Descending should typically be done with the body sideways to the slope and bisecting the slope’s angle to reduce the drop with every step. This decreases the strain on joints and reduces the opportunity for a fall.

When crossing moving water, use your aid to test the stability of the bed in front of you. keep the aid (staff pole or stick) firmly planted downstream of your body and use it to balance. Test each step before moving and always have two points of contact with the bed (one foot and the pole or two feet). Lean up-stream and go slowly. Never rush through moving water.

The need for an emergency shelter is perhaps the best reason for a group to have hiking staffs with them. Two hiking staffs, some rope and an emergency blanket create a quick lean-to that will suffice for a night. (for more about what to keep in your pockets for a night in the woods, go here)

Bear Grylls Gerber Camping Knife

Best Bushcraft & Camping Knives

The Best Bushcraft And Camping Knives

A good bushcraft knife is a critical piece of kit for every avid camper and even the weekend warrior.  I don’t know whether it is because of the multitude of uses it has or because we can revert to cavemen when we have a good knife in our hands.  Either way no camping trip itinerary is complete without one.

Now I’m not going to be covering commando style huge knives in this post, more the tame utility style functional ones that are somewhat safer in the hands of normal Joe’s like myself.  Always remember safety first when there are kids with you so don’t leave it lying around where small hands can get hold of it.

Leatherman Wingman Multi Tool

My Leatherman – Great Camping Knife.

First up on my list is the trusty Leatherman Wingman Multi-Tool.  While not your typical camping or bushcraft knife it still has a place in my bag wherever I go purely because it can do almost every small job I need it to.

I have had one version or another of these for years and they have never failed me.  I have lost a few and thats the only reason I have ever needed to buy another one.

While there are many variations in the range of Leatherman knives I find this one the best value for a camping expedition or just using around the house for small everyday tasks.  I suppose thats the advantage of a knife like this. It has multiple uses so won’t stay locked away for only camping trips.

All in all a great intro or general purpose camping knife you should have with you on each trip.

Born To Survive In The Wild – I Wish

Next we want to look at something a bit more specialised for camping and bushcraft trips. I really love the Gerber brand and they have produced a series of knives linking up with Bear Grylls.  Now I know we all like to think we are extreme survivalists when we go camping but for the majority of us your knife will be used for cutting ropes, bushes and whittling up the odd tent peg if you run short.  While I have no doubt that this knife could be used in extreme survival scenarios I will be most likely using it for some of the things mentioned above and maybe cutting into a block of cheese to look cool in front of the kids – caveman style.

camping knife guideThis knife in particular comes highly recommended and at a great price point too.  You can pick it up on Amazon.com here for a bargain.  Last time I looked it had over 50% off list price with free shipping so definitely worth checking out.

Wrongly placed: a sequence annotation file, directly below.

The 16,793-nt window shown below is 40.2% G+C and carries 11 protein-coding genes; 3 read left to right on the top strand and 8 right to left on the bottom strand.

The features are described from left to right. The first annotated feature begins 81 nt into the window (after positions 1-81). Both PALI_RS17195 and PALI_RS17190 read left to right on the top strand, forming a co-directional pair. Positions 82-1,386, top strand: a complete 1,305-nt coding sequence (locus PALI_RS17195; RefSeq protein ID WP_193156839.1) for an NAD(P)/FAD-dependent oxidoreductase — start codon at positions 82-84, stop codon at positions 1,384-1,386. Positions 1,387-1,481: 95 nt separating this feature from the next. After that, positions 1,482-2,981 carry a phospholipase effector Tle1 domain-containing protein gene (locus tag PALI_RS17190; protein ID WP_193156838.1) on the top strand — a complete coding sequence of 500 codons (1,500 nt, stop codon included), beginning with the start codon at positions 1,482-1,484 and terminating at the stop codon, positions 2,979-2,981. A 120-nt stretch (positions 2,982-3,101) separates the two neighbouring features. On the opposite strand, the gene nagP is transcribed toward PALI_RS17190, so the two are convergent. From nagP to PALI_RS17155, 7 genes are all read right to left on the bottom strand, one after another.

Its nice and compact and folds up to fit in your pocket so you can carry it around with you all the time without looking like a commando.  One feature I really like is the grip.  Nice contours so you can keep a good hold of it when hacking away at something that well, needs to be hacked away.

My final though on this knife.  A great all rounder and at this price its something you should definitely consider for you next camping trip or venture out into the wild.

BlizeTec Rescue Knife – Now We’re Talking

The next knife we want to look at is so much more than just a knife.  The BlizeTec Rescue Survival Knife is a 5-in-1 tactical companion.  This knife comes with a nice little extras that are perfect for many camping and even emergency occasions. See our full review here

BlizeTec Survival KnifeFirst up it has a built in LED light. This feature in itself is great because if like me when camping you always carry your knife with you then you also now have a light at all times too.  Great feature if you are wandering back to the camp late and nightfall catches up on you before you reach your destination.

Another great feature is the built in Fire Starter made from magnesium Alloy. When out camping or in the wild you never want to be in a position where you cannot keep warm. You might be out on a ramble, misjudge the time and get caught away from your camp when it gets dark. If you can’t find you way back with the LED flashlight then you might have to hold up for the night in some temporary ‘accommodation’. A good fire starter is a must when in the wild and the one included in this survival knife setup is perfect for the job.

The blade itself is razor sharp and made from high grade materials so will always hold an edge. The knife while extremely functional is not too big either and will fold up and fit into your pocket so you can bring it along with you and not have it sticking out looking like some sort of commando.

There are other features on this knife that are ideal in an emergency situation so I suggest you check it out. As a camping knife you can’t go wrong and it offers so much more.